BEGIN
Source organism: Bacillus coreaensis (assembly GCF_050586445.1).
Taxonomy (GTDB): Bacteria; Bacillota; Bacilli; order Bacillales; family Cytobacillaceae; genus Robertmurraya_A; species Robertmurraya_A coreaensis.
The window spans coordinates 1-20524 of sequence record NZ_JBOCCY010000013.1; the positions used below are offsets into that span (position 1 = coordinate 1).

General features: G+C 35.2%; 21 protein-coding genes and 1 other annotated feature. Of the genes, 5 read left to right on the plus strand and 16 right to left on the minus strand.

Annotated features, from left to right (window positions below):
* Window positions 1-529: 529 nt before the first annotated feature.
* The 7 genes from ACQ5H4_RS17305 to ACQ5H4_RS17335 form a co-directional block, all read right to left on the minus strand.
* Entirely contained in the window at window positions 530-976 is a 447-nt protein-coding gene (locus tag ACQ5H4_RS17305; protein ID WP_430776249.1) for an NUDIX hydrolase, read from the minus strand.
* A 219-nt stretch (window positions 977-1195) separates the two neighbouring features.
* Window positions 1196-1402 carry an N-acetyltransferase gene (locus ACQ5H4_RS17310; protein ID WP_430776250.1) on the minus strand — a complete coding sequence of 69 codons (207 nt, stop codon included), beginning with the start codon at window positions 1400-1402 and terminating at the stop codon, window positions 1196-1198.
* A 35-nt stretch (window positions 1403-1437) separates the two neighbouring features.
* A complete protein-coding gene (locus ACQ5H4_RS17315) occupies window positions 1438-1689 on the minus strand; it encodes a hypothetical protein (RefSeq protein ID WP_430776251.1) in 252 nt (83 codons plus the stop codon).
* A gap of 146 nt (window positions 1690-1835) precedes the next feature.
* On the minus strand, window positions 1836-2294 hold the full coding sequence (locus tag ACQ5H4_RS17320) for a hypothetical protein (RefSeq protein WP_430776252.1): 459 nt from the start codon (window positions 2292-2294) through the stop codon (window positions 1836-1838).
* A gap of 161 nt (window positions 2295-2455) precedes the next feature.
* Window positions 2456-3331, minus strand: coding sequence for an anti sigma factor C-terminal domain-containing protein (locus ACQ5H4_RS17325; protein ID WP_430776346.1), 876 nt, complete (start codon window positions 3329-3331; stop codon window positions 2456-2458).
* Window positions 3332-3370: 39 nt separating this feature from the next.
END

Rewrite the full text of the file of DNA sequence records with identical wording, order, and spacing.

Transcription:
Source organism: Bacillus coreaensis (assembly GCF_050586445.1).
Taxonomy (GTDB): Bacteria; Bacillota; Bacilli; order Bacillales; family Cytobacillaceae; genus Robertmurraya_A; species Robertmurraya_A coreaensis.
The window spans coordinates 1-20524 of sequence record NZ_JBOCCY010000013.1; the positions used below are offsets into that span (position 1 = coordinate 1).

General features: G+C 35.2%; 21 protein-coding genes and 1 other annotated feature. Of the genes, 5 read left to right on the plus strand and 16 right to left on the minus strand.

Annotated features, from left to right (window positions below):
* Window positions 1-529: 529 nt before the first annotated feature.
* The 7 genes from ACQ5H4_RS17305 to ACQ5H4_RS17335 form a co-directional block, all read right to left on the minus strand.
* Entirely contained in the window at window positions 530-976 is a 447-nt protein-coding gene (locus tag ACQ5H4_RS17305; protein ID WP_430776249.1) for an NUDIX hydrolase, read from the minus strand.
* A 219-nt stretch (window positions 977-1195) separates the two neighbouring features.
* Window positions 1196-1402 carry an N-acetyltransferase gene (locus ACQ5H4_RS17310; protein ID WP_430776250.1) on the minus strand — a complete coding sequence of 69 codons (207 nt, stop codon included), beginning with the start codon at window positions 1400-1402 and terminating at the stop codon, window positions 1196-1198.
* A 35-nt stretch (window positions 1403-1437) separates the two neighbouring features.
* A complete protein-coding gene (locus ACQ5H4_RS17315) occupies window positions 1438-1689 on the minus strand; it encodes a hypothetical protein (RefSeq protein ID WP_430776251.1) in 252 nt (83 codons plus the stop codon).
* A gap of 146 nt (window positions 1690-1835) precedes the next feature.
* On the minus strand, window positions 1836-2294 hold the full coding sequence (locus tag ACQ5H4_RS17320) for a hypothetical protein (RefSeq protein WP_430776252.1): 459 nt from the start codon (window positions 2292-2294) through the stop codon (window positions 1836-1838).
* A gap of 161 nt (window positions 2295-2455) precedes the next feature.
* Window positions 2456-3331, minus strand: coding sequence for an anti sigma factor C-terminal domain-containing protein (locus ACQ5H4_RS17325; protein ID WP_430776346.1), 876 nt, complete (start codon window positions 3329-3331; stop codon window positions 2456-2458).
* Window positions 3332-3370: 39 nt separating this feature from the next.